K- is a strange down up and so it would decay into a neutron down down up giving out an electron and anti electron neutrino? to conserve charge and lepton number. strangeness is not conserved for weak interactions
    How can a kaon be strange down up, as it is a meson, it only has 2 quarks. The mark scheme says it is a neutral pion, an electron and an antineutrino???


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    (Original post by Xiomara)
    Really need an A overall for Medicine, and Unit 2/4 imo are a lot harder - why not make up the UMS on this exam?

    I did Jan 2010 as a paper and in terms of experiments, I just write ways of improving accuracy, precision and reliability, spell out exactly what variables I'm going to measure, and a way of interpreting the data (i.e, a graph) If they ask you to draw a circuit diagram, make sure everything is connected properly as it's an easy way to lose marks. Hope this helped haha.
    Sounds like a good plan! What do you do if they ask something silly like how temperature of a wire effects resistance? Do you stick the circuit in a water bath or something?
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    (Original post by Jimmy20002012)
    How can a kaon be strange down up, as it is a meson, it only has 2 quarks. The mark scheme says it is a neutral pion, an electron and an antineutrino???


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    sorry i thought it was a sigma particle... K- is strange anti up. because there are no baryons it must decay to form a meson and so a up must be produced giving you your pi0 then difference between and up and a strange in charge is -(-1) hence an electron must be given out. then the neutrino is there for conservation
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    (Original post by NabRoh)
    Sounds like a good plan! What do you do if they ask something silly like how temperature of a wire effects resistance? Do you stick the circuit in a water bath or something?
    yeah, also you need a heater and a source of ice (to test near zero) i drew a freezer on a past paper as a source of ice and my teacher refused to give me the marks for ''not taking it seriously''... apparently you find ice in beakers...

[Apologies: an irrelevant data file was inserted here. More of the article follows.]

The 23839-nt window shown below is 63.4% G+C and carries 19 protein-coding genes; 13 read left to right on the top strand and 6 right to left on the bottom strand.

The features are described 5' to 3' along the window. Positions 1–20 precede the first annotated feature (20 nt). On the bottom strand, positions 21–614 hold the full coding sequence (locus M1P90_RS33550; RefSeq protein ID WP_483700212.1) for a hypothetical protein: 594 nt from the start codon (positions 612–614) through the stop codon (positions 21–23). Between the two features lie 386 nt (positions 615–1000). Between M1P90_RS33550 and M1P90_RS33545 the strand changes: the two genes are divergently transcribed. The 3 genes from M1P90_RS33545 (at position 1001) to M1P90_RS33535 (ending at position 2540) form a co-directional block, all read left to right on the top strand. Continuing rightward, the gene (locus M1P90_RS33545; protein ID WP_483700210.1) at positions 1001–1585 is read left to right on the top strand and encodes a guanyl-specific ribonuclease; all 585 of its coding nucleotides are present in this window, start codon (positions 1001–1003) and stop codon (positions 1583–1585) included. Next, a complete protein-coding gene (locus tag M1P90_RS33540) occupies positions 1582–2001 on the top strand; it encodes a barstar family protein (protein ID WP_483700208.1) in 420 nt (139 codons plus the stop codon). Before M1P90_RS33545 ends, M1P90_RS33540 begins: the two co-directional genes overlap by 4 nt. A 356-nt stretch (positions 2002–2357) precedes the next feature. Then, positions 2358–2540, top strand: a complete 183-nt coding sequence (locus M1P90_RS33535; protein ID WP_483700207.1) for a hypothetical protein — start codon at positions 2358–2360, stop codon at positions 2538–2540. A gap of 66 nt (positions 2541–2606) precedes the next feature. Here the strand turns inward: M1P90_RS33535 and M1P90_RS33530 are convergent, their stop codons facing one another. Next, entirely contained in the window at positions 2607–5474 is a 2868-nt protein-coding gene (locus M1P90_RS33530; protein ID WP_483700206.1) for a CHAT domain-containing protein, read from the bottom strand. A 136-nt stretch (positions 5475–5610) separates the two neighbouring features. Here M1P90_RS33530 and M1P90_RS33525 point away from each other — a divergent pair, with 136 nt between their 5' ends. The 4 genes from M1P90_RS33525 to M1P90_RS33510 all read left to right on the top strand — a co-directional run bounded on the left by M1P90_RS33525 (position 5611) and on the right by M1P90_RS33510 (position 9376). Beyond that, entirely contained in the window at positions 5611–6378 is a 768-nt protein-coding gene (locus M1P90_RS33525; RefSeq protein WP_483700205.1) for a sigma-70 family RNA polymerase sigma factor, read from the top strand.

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    (Original post by Goods)
    yeah, also you need a heater and a source of ice (to test near zero) i drew a freezer on a past paper as a source of ice and my teacher refused to give me the marks for ''not taking it seriously''... apparently you find ice in beakers...
    Haha nice one :lol:
    Why do you test near 0 though?
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    What 6/8 markers do you guys reckon will come up this year?

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    (Original post by x-Sophie-x)
    What 6/8 markers do you guys reckon will come up this year?

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    8 markers!? :shot:
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    (Original post by NabRoh)
    How do you guys just understand the electricity side of Physics? I hate it :bawling:
    Agreed!!!!
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    (Original post by NabRoh)
    Haha nice one :lol:
    Why do you test near 0 though?
    because its not necessarily ohmic and so you want as large a range of results to try model it from. Its more important when testing thermistors but it looks good if you put it in for wires to
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    (Original post by Goods)
    because its not necessarily ohmic and so you want as large a range of results to try model it from. Its more important when testing thermistors but it looks good if you put it in for wires to
    Ok cheers for that. Slowly but surely I'm getting to grips with this boring side of physics.